A judge’s order this week vacated the jail sentence and ordered a new sentencing hearing for a Black man arrested at a protest last summer, arguing that prosecutors gave a more lenient deal to a White defendant charged with the same crimes.

After a peaceful Black Lives Matter candlelight vigil in the North End on June 2, 2020, about 100 people gathered for an impromptu demonstration on a corner on South Willow Street, though Black Lives Matter organizers urged everyone to go home after the earlier vigil.

People held protest signs and chanted “Black Lives Matter” to drivers on South Willow Street who honked or revved their engines. A few people lit fireworks, and others tossed plastic water bottles into the road. Police and National Guard officers massed across the street, and ordered protesters to disperse about an hour later. Several people were arrested, but no businesses were damaged and no one was hurt.

During the tense evening, Manchester police alleged, Antwan Stroud, then 18, spit on a police car and egged on another person, Kyle Toledo, then 20, who was lighting fireworks. Both were charged with reckless conduct and felony riot, and both negotiated plea agreements with prosecutors, pleading guilty to one misdemeanor each.

But while Toledo received an effective sentence of 50 hours of community service, Stroud was sentenced to 30 days in jail and two years of probation.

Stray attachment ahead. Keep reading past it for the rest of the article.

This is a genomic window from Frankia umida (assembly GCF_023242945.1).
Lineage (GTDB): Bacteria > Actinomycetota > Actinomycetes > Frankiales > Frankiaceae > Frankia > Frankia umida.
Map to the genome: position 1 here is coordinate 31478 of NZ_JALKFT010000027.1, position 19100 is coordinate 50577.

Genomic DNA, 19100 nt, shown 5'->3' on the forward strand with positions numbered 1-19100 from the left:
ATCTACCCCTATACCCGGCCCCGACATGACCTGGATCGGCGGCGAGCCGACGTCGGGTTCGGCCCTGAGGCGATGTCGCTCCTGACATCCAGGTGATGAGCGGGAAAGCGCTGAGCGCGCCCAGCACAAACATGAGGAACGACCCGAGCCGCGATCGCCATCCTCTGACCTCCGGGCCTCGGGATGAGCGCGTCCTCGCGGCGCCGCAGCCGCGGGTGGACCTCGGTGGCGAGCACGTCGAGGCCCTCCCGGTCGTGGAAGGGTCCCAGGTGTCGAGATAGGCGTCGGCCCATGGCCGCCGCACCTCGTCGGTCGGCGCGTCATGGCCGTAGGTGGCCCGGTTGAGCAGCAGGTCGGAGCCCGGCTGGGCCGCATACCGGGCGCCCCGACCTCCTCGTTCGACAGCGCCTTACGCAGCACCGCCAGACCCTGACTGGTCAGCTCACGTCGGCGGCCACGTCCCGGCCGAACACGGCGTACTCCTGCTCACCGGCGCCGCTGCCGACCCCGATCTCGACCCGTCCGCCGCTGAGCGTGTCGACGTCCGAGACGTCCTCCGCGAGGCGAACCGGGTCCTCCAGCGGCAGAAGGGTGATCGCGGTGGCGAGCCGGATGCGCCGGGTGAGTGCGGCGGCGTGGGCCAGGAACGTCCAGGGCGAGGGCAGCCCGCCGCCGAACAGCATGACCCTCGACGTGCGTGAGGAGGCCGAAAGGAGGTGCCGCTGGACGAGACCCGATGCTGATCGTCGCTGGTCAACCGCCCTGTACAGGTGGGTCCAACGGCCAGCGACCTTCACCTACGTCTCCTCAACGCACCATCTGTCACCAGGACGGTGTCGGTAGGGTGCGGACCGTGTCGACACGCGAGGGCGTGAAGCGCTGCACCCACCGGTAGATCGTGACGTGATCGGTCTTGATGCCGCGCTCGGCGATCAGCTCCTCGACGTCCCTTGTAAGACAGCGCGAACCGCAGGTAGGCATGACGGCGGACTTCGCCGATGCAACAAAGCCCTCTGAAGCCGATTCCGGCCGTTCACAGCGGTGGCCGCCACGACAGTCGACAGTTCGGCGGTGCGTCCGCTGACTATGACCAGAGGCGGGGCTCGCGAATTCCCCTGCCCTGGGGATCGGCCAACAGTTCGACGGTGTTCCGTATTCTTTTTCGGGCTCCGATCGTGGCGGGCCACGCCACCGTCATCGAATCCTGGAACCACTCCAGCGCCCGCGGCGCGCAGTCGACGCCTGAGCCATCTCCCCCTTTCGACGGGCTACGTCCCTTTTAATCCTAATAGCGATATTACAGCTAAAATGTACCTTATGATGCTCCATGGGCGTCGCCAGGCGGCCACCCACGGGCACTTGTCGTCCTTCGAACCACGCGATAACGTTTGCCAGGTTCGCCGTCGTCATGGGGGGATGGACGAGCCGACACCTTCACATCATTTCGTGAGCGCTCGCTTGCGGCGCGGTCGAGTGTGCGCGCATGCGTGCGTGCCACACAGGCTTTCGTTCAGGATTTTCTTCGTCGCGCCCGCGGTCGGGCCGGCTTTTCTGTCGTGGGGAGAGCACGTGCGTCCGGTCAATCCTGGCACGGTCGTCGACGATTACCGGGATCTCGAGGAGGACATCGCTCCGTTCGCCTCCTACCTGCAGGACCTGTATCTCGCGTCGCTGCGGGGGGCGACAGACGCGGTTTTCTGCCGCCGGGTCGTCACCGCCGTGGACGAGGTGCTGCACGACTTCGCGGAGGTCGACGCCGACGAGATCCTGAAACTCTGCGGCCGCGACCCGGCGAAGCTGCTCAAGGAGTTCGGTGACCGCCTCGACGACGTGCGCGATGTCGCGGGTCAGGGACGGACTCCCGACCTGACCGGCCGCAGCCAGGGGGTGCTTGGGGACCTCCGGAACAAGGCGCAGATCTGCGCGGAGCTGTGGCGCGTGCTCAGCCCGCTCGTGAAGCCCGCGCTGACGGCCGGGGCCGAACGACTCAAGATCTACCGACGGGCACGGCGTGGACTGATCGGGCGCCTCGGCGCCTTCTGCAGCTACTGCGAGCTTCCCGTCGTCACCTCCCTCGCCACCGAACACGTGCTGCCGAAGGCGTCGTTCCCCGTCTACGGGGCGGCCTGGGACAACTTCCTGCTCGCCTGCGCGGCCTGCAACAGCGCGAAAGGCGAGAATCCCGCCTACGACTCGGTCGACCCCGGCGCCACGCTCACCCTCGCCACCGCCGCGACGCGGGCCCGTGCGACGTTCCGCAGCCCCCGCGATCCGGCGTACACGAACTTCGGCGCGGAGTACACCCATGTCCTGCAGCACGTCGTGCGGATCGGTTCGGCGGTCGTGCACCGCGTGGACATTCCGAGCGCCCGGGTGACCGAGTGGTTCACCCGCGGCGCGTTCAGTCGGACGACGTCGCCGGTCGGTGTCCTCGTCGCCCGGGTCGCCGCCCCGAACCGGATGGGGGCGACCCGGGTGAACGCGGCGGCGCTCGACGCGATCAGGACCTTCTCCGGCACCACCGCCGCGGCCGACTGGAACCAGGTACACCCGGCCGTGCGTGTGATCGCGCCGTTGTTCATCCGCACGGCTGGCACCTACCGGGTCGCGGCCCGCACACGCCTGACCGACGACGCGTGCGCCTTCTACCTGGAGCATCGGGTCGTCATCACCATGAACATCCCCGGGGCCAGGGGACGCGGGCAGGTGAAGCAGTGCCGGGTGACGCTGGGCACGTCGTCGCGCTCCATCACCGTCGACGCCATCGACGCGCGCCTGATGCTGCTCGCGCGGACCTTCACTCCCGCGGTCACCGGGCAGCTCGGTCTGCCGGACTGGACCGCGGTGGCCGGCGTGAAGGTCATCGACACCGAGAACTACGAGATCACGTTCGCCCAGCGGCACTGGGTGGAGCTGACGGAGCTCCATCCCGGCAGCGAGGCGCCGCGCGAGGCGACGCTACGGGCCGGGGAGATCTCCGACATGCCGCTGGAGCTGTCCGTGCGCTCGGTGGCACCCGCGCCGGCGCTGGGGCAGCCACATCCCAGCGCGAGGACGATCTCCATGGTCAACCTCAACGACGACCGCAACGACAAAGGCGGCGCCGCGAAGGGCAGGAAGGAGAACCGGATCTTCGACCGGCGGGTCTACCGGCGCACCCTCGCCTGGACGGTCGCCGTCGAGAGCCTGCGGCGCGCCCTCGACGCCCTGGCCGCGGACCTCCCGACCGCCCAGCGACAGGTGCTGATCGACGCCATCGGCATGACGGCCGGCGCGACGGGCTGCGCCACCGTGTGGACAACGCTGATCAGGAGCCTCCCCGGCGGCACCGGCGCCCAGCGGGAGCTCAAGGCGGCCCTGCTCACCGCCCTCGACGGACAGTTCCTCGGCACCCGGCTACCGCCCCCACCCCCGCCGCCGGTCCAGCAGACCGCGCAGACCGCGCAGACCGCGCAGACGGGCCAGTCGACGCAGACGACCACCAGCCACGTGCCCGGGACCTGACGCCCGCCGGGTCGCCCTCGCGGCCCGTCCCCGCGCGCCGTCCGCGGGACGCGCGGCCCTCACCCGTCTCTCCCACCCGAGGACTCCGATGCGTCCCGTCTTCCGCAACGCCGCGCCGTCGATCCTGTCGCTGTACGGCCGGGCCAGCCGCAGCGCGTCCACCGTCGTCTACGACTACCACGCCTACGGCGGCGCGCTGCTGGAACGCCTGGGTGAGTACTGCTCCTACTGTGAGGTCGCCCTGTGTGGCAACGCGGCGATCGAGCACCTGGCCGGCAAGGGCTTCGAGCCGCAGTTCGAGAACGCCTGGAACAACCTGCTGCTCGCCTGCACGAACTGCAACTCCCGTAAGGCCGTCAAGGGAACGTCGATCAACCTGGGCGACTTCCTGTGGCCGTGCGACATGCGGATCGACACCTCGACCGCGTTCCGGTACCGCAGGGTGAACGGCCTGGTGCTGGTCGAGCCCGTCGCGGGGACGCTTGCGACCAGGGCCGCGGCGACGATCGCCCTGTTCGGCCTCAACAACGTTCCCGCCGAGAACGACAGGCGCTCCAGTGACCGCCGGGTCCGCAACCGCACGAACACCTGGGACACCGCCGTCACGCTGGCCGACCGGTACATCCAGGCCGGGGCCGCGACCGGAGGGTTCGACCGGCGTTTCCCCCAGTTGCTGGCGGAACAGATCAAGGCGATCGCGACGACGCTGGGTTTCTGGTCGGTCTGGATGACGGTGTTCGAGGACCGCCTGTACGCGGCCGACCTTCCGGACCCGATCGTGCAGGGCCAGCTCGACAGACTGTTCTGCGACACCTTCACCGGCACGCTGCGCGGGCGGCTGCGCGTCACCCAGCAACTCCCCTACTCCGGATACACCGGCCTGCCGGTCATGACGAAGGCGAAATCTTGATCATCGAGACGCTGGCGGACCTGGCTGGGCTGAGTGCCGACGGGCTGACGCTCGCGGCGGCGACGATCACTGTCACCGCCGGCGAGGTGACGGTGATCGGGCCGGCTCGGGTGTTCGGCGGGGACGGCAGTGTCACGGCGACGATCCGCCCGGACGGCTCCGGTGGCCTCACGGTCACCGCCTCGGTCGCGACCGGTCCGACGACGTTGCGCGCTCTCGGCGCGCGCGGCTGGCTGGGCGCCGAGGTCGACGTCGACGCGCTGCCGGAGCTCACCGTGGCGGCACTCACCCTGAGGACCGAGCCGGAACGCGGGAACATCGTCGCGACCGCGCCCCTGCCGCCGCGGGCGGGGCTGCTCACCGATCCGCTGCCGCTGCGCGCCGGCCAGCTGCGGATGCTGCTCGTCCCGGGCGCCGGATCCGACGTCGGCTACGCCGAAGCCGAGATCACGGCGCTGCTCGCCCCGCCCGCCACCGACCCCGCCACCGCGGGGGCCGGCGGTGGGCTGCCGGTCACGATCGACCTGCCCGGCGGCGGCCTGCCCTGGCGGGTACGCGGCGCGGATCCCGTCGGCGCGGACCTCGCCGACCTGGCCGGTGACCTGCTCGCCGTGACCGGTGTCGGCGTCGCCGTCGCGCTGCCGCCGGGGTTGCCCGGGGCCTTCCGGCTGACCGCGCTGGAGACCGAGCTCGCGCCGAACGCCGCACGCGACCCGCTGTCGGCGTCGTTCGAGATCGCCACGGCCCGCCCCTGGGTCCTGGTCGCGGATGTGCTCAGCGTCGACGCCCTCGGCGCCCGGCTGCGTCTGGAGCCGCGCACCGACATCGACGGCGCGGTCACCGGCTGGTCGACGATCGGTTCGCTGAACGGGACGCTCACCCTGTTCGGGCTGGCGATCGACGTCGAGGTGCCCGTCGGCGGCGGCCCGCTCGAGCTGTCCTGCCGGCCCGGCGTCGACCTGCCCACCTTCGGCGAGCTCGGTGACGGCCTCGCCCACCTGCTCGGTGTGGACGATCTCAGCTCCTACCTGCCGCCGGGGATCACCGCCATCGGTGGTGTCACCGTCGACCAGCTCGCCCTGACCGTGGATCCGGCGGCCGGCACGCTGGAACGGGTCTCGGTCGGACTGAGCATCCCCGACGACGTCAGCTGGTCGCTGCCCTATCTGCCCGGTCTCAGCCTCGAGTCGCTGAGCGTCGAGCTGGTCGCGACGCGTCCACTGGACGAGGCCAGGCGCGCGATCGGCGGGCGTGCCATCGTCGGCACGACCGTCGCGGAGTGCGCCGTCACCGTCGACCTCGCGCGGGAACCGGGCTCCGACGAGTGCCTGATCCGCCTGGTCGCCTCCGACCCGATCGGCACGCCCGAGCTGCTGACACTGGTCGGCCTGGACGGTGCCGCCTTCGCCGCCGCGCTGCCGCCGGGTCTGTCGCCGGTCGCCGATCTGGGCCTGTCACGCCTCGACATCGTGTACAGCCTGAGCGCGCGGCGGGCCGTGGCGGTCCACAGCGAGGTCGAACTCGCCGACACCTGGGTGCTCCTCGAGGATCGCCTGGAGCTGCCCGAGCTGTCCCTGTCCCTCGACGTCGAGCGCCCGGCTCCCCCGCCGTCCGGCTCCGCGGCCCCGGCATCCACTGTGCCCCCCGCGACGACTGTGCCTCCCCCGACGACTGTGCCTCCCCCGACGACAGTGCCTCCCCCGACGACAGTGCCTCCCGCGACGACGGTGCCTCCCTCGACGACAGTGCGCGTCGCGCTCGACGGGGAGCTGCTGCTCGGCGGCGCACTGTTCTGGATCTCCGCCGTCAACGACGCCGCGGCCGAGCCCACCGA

Stroud got a new attorney and moved to withdraw his guilty plea. He questioned the work of his first lawyer and asked why prosecutors never brought up the movement toward a plea deal in Toledo’s very-similar case.

Justice N. William Delker vacated Stroud’s sentence this week.

“The state failed to establish a rational basis for the disparate treatment of the two co-defendants,” Delker wrote in the ruling, ordering a new sentencing hearing after learning about the lighter sentence Toledo received.

“How could any defendant have confidence in the fairness of the criminal justice system?” Delker asked, when someone who faced the same charges, who was standing next to him during the unrest, got no jail time, “simply because the prosecutor decided to treat one man more harshly than the other?”

Hillsborough County Attorney John Coughlin has defended Stroud’s sentence and the plea agreement offered by prosecutors in his office.

Coughlin said he believed the initial sentence of 30 day in jail and two years of probation was the right one, he wrote in an email. Hillsborough County prosecutors will ask Delker to reconsider his decision, he said, and keep Stroud’s original sentence.

Coughlin declined to comment further, saying the case was still ongoing.